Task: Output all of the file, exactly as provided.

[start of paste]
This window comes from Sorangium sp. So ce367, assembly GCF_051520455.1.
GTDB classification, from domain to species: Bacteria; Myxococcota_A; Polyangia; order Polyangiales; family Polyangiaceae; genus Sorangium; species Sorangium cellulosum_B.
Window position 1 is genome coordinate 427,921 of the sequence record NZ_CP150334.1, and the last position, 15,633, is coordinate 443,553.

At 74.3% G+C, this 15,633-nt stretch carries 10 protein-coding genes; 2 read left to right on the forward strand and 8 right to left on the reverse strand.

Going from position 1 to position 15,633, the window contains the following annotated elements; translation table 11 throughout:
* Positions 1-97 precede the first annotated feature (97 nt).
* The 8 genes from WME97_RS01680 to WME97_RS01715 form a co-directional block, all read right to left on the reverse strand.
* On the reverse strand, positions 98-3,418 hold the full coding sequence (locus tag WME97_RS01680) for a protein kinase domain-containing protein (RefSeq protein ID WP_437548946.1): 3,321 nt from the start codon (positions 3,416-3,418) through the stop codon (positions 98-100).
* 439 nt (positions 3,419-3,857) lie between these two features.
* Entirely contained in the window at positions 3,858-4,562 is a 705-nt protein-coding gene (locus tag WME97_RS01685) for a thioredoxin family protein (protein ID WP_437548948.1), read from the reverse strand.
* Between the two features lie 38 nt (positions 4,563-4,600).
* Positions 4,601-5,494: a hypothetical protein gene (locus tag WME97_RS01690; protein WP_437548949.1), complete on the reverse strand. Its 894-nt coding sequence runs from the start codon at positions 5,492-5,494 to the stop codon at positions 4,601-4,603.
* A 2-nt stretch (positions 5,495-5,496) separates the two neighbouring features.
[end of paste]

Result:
This window comes from Sorangium sp. So ce367, assembly GCF_051520455.1.
GTDB classification, from domain to species: Bacteria; Myxococcota_A; Polyangia; order Polyangiales; family Polyangiaceae; genus Sorangium; species Sorangium cellulosum_B.
Window position 1 is genome coordinate 427,921 of the sequence record NZ_CP150334.1, and the last position, 15,633, is coordinate 443,553.

At 74.3% G+C, this 15,633-nt stretch carries 10 protein-coding genes; 2 read left to right on the forward strand and 8 right to left on the reverse strand.

Going from position 1 to position 15,633, the window contains the following annotated elements; translation table 11 throughout:
* Positions 1-97 precede the first annotated feature (97 nt).
* The 8 genes from WME97_RS01680 to WME97_RS01715 form a co-directional block, all read right to left on the reverse strand.
* On the reverse strand, positions 98-3,418 hold the full coding sequence (locus tag WME97_RS01680) for a protein kinase domain-containing protein (RefSeq protein ID WP_437548946.1): 3,321 nt from the start codon (positions 3,416-3,418) through the stop codon (positions 98-100).
* 439 nt (positions 3,419-3,857) lie between these two features.
* Entirely contained in the window at positions 3,858-4,562 is a 705-nt protein-coding gene (locus tag WME97_RS01685) for a thioredoxin family protein (protein ID WP_437548948.1), read from the reverse strand.
* Between the two features lie 38 nt (positions 4,563-4,600).
* Positions 4,601-5,494: a hypothetical protein gene (locus tag WME97_RS01690; protein WP_437548949.1), complete on the reverse strand. Its 894-nt coding sequence runs from the start codon at positions 5,492-5,494 to the stop codon at positions 4,601-4,603.
* A 2-nt stretch (positions 5,495-5,496) separates the two neighbouring features.